AI ‘only scratching the surface’ of potential in financial services
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Financial services companies are becoming hooked on artificial intelligence, using it to automate menial tasks, analyse data, improve customer service and comply with regulations.
About half of financial services and insurance firms globally already use AI, according to a 2019 study by research group Forrester, and that number is expected to grow as new uses are found for the technology.
“We are only scratching the surface of the potential that AI has for the industry,” says Katherine Wetmur, Morgan Stanley’s international chief information officer.
Financial institutions already use AI to analyse stock market data and machine learning to improve fraud detection — technology that Jamie Dimon, chief executive of JPMorgan Chase, last year said saves the US bank $150m annually.
Another US bank, Morgan Stanley, also uses AI for fraud detection, virtual assistants for customer inquiries and for “sentiment analysis”, which measures how positive or negative an analyst is about a company stock.
As AI improves, chatbots will sound more lifelike and better understand human communication, helped by natural language processing technologies, according to Ms Wetmur.
Customers of Chinese insurer Ping An who are in a vehicle accident can use its AI-powered smartphone app to take a picture of the crash and receive an insurance quote for repairing damage within three minutes.
The app instructs the customer which pictures to take — for example, identifying the car, damage and accident location. It verifies the car owner’s identity and that they are a legitimate customer, before giving a repair quote.
“We are able to give a very, very accurate repair estimate,” says Jonathan Larsen, Ping An’s chief innovation officer.
Insurers are also using AI to analyse large amounts of data and identify connections and anomalies, simplifying an insurance agent’s task of determining whether a claim may be fraudulent.
“It takes AI to find the patterns of similar claims behaviour in large sets of disparate historical data, identify the statistical anomaly of accident likelihood based on geolocation data, and make those connections a single human claims professional may never see,” says Jeremy Jawish, co-founder of Shift Technology, a French software company specialising in AI for insurers.
For smaller fintech companies such as Ireland’s Trezeo, AI is used to tailor services to customers’ needs. The company uses AI to analyse customers’ income and outgoings — mainly self-employed people working in the “gig economy” — to help them manage their finances.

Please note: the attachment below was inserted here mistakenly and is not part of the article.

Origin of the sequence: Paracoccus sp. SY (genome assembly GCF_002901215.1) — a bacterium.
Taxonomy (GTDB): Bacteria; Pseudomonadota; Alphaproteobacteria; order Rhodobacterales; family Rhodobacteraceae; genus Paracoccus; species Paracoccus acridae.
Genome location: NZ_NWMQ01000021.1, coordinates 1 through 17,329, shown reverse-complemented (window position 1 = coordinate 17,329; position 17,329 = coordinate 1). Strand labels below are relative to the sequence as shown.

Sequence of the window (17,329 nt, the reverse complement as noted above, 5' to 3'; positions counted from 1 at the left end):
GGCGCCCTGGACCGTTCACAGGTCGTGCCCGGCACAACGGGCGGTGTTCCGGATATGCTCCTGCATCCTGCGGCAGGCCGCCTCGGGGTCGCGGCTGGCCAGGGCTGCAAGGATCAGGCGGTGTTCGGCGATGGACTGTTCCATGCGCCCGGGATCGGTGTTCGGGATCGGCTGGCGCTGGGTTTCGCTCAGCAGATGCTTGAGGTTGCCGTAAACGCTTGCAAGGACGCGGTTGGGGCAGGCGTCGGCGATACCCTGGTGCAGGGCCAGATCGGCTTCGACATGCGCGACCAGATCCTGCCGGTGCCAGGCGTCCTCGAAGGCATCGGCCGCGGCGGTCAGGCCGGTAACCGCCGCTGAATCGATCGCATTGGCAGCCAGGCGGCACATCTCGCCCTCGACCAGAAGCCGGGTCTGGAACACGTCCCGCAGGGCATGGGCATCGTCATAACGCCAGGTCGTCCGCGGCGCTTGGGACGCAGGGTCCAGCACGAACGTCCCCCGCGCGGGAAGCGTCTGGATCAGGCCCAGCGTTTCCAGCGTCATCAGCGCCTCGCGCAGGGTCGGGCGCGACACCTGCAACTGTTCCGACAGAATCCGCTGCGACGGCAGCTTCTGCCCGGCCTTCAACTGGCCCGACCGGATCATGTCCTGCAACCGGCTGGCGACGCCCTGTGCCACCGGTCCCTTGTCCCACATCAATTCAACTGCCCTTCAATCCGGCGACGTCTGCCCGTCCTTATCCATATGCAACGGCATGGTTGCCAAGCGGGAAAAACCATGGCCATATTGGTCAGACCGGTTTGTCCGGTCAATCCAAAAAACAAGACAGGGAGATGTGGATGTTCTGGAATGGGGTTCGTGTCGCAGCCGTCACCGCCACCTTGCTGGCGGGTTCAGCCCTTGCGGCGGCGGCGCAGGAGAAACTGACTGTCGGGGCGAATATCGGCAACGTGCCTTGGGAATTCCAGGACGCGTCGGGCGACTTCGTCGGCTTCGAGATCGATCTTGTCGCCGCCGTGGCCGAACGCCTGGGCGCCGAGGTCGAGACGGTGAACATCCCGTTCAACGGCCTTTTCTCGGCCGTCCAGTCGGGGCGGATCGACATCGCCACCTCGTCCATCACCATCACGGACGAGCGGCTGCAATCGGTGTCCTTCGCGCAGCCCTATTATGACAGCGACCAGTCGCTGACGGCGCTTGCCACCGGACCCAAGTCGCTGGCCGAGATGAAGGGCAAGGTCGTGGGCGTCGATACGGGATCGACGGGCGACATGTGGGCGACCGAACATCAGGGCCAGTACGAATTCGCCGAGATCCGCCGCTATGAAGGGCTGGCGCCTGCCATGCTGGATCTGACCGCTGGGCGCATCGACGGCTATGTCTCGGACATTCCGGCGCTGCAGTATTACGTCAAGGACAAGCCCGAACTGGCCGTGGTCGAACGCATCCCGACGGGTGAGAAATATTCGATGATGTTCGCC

“[Trezeo’s AI] understands your typical income pattern, for example busy periods for an Uber driver, and can smooth your income by setting aside income from your busy time when you earn more for quieter periods,” says Oliwia Berdak, a financial services expert at Forrester.
AI is also being combined with internet-connected devices to automate payments. FINN, a start-up created by Dutch bank ING, embeds its payment software in sensors within devices such as cars, lockers and coffee machines.
Smart devices make autonomous payments based on a pre-determined trigger — for example, when a car passes through a toll gate or when a coffee machine needs its beans restocked. FINN charges customers a monthly fee and an additional payment each time its service is used.
Experts believe that while AI technologies including machine learning, robotic process automation and “natural language understanding” will soon be utilised in more aspects of financial services, the technology has its limits.
“We are not at the level yet where machines [have] the equivalent [intelligence] of humans,” says Chris Skinner, a financial services consultant and author. “But [AI] is getting more and more advanced every day.”
In future, Morgan Stanley’s Ms Wetmur believes “[AI] will become more accessible, more democratised and more standardised” as its computer code becomes freely available as open source technology.
However, when AI can to handle complex tasks previously performed by humans, job losses are inevitable, experts say.
“Most trading and investment roles will disappear and over time, probably most roles that require human services will be automated,” says Mr Skinner. “What you will end up with is banks that are run primarily by managers and machines. The managers decide what the machines need to do, and the machines do the job.”
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